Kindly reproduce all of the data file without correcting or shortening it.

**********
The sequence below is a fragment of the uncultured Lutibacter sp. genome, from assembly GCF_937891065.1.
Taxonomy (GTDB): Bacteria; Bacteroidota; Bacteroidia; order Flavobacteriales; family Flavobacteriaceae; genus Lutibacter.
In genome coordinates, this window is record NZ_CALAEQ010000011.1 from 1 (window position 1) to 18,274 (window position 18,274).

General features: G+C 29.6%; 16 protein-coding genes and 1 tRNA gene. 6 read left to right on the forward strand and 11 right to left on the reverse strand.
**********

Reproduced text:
The sequence below is a fragment of the uncultured Lutibacter sp. genome, from assembly GCF_937891065.1.
Taxonomy (GTDB): Bacteria; Bacteroidota; Bacteroidia; order Flavobacteriales; family Flavobacteriaceae; genus Lutibacter.
In genome coordinates, this window is record NZ_CALAEQ010000011.1 from 1 (window position 1) to 18,274 (window position 18,274).

General features: G+C 29.6%; 16 protein-coding genes and 1 tRNA gene. 6 read left to right on the forward strand and 11 right to left on the reverse strand.